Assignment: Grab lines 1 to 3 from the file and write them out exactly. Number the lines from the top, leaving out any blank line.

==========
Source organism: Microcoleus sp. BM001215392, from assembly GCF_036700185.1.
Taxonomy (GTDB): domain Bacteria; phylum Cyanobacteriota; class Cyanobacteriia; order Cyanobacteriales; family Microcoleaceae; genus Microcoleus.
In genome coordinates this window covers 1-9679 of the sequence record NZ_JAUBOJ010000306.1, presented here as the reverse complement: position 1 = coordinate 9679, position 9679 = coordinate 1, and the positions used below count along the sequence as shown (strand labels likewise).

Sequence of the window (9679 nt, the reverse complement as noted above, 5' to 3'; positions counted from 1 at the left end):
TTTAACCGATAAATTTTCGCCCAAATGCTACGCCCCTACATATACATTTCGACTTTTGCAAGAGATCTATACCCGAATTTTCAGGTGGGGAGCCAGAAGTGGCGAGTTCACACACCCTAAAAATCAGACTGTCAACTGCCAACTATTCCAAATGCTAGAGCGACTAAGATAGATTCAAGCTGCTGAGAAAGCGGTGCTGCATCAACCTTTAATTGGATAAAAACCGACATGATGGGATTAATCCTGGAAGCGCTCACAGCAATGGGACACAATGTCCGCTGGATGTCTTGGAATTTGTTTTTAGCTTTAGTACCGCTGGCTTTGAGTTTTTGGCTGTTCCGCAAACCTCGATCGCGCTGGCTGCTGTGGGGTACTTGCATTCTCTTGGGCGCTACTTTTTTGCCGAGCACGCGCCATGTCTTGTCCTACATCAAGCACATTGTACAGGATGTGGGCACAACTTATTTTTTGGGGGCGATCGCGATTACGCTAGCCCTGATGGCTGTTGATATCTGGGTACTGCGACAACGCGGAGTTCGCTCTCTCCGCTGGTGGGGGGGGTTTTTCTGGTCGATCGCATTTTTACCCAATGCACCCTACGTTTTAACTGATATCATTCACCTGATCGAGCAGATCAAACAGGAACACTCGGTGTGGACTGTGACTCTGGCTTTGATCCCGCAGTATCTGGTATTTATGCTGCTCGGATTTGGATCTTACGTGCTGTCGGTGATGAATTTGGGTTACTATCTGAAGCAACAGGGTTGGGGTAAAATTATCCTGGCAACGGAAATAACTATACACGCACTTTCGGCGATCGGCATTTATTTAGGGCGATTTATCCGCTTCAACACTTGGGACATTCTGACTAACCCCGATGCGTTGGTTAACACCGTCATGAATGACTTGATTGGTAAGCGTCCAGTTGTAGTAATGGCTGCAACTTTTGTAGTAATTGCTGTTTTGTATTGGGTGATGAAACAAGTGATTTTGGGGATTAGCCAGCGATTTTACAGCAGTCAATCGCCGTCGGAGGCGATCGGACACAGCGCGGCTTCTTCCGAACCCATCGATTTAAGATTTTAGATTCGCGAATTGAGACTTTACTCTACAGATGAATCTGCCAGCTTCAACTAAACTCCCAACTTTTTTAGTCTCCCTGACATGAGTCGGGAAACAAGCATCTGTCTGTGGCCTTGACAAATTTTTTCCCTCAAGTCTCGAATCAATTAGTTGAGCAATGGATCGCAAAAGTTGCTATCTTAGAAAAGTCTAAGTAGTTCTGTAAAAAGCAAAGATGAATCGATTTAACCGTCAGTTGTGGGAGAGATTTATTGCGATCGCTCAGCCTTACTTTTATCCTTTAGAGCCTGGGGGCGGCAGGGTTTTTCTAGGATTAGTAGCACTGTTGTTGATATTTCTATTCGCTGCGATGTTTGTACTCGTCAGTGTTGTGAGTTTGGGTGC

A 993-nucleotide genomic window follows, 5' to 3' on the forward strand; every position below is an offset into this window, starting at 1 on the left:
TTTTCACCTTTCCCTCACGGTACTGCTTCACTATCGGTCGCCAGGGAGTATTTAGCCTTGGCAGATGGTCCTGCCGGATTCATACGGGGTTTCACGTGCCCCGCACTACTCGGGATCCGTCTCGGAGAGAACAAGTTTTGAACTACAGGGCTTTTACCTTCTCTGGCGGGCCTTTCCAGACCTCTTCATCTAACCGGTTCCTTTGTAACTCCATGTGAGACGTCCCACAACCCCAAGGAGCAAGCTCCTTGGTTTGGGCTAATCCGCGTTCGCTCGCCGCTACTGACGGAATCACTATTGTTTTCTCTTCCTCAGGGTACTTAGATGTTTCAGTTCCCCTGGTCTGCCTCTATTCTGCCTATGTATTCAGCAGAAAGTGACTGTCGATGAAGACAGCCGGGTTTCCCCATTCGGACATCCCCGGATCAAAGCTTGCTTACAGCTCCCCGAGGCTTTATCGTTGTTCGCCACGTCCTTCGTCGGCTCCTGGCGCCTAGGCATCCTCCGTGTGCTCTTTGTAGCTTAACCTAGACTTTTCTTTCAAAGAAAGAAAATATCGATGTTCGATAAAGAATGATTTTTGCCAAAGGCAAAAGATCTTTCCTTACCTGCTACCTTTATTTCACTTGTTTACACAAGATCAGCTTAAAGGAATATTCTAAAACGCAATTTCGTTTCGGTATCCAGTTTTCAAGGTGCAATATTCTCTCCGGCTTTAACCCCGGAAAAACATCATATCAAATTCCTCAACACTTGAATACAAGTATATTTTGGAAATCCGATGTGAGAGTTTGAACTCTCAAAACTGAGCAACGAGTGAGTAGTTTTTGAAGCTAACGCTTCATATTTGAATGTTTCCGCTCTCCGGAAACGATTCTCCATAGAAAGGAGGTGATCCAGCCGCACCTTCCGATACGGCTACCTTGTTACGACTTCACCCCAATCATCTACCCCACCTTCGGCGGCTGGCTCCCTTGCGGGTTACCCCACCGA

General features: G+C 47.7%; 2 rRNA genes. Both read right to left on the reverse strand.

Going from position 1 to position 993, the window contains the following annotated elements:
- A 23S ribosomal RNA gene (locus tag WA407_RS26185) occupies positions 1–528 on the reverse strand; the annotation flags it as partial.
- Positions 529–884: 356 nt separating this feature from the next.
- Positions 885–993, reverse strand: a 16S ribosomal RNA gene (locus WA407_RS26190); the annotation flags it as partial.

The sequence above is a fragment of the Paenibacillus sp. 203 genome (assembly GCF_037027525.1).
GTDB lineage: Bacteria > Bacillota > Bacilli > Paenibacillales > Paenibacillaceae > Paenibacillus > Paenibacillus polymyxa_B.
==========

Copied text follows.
Source organism: Microcoleus sp. BM001215392, from assembly GCF_036700185.1.
Taxonomy (GTDB): domain Bacteria; phylum Cyanobacteriota; class Cyanobacteriia; order Cyanobacteriales; family Microcoleaceae; genus Microcoleus.
In genome coordinates this window covers 1-9679 of the sequence record NZ_JAUBOJ010000306.1, presented here as the reverse complement: position 1 = coordinate 9679, position 9679 = coordinate 1, and the positions used below count along the sequence as shown (strand labels likewise).